As a Montana resident for the last 25 years, I have dedicated many summers to the joys of river rafting. My family owns an NRS internal frame raft that accommodates six passengers in comfort. We live so close to the Yellowstone River, the Madison River and the Gallatin River, that we can launch our raft after work for a two-hour “cocktail float” or do something more outdoorsy, like five days on The Smith River. The luxury of living close to amazing rivers comes with a cost—nine months of winter. In Montana, we have two seasons, winter and summer—and Old Man Winter lasts for approximately nine months. The other three months are when Montanans cram in as much river-time, camp-time, and backyard BBQs as possible. In fact, most of us have our entire summer planned before St. Patrick’s Day.
What does any of this have to do with COVID-19, you ask? Well, rafting can be merely leisurely floating, drink in hand, while watching bald eagles fly overhead. Or, it can mean intentionally rowing to ideal fishing eddies where the rainbow trout congregate. Rafting the river can also mean hitting serious rapids varying in classes from Class I (nap time) to Class VI (insane). I have experienced the range and I will say, it’s exhilarating.
As the president of Jelt, a small Montana business, navigating COVID-19 feels a lot like rowing down the river with no clue what’s around the bend. Will it be a Class I rapid or a Class VI? Will I be able to row my business safely through, or will I capsize and lose everything? Operating a small business in a pandemic feels like riding the wildest rapids you can imagine in an inflatable plastic floating mattress from Walmart. This is not advisable. Trust me, I’ve tried.
Most of us small business owners have taken normal precautions to protect ourselves from fire, computer hacking, and lawsuits. We didn’t, however, cover ourselves for a pandemic. There are no insurance companies that I’m aware of that offer that plan :)
So, what do we do? We do what any great oarsmen would do when about to hit the Class V rapid. You pull over to the side of the river, scout what’s ahead, hopefully watching some others navigate the rocks and currents, then, check to make sure all of your gear is secured (also known as “rig to flip”), get back in your boat, take a deep breath, and row.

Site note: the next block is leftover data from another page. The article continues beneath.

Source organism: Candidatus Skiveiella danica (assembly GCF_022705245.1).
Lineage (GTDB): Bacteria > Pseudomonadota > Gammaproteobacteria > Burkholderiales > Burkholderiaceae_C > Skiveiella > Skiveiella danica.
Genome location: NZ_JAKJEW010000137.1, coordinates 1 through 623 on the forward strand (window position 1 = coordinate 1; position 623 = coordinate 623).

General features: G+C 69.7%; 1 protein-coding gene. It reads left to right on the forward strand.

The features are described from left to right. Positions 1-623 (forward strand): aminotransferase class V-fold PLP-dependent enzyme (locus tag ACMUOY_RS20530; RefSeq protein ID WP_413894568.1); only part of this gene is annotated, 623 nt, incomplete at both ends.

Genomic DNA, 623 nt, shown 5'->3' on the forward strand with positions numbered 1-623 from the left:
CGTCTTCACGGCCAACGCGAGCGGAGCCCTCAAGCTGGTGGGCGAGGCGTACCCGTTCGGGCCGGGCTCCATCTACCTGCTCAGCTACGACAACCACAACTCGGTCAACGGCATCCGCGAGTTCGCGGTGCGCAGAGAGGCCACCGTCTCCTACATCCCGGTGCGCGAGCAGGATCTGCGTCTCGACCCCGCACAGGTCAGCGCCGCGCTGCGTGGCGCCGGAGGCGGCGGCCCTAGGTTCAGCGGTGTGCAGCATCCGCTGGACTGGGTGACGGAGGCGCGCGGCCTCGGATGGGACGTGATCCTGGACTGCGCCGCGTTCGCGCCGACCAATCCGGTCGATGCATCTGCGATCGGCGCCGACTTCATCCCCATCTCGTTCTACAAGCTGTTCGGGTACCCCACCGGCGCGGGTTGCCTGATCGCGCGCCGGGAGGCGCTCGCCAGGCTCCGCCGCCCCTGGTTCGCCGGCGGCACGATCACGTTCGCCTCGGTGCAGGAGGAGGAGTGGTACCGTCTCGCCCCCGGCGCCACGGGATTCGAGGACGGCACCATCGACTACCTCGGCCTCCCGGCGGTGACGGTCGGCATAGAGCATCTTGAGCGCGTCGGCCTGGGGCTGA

As the leader of Jelt, this is how I'm navigating my team through this Class V rapid:
1. We pulled over. Meaning: We started working from home to stay safe.
2. We watched others navigate. Meaning: We gathered ideas from other successful businesses on how to operate during a pandemic.
3. We secured our gear. Meaning: We reworked our budget, made entirely new marketing plans, and applied for an appropriate small business loan.
4. We took a deep breath and started to row. Meaning: We put our heads down and got back to work with a new perspective on operating our company on the tails of a pandemic.
None of this has been easy or remotely recreational and I am not trying to make light of our current situation affecting the world. People are dying, children are not being educated, families are going hungry and businesses are closing their doors forever. It’s an absolutely horrifying pandemic that has been difficult to process.
I am, however, trying very hard to remain positive and do what I can do keep my small business afloat. My employees and their families rely on me to be strong for them and make good decisions. The women’s prison in Billings, MT, relies on Jelt to sustain its manufacturing program that builds self-confidence. As a social enterprise, the non-profit organizations we support rely on Jelt to help maintain their programs, benefiting veterans, kids, and the environment. And lastly, but equally as important to me, is that we maintain our business to provide our loyal customers with their favorite belt. Because, in the end, we all need to take a deep breath, buckle down, and keep our pants on.
I wish you all the best as you navigate your own rapids.
Jen Rigged-To-Flip Perry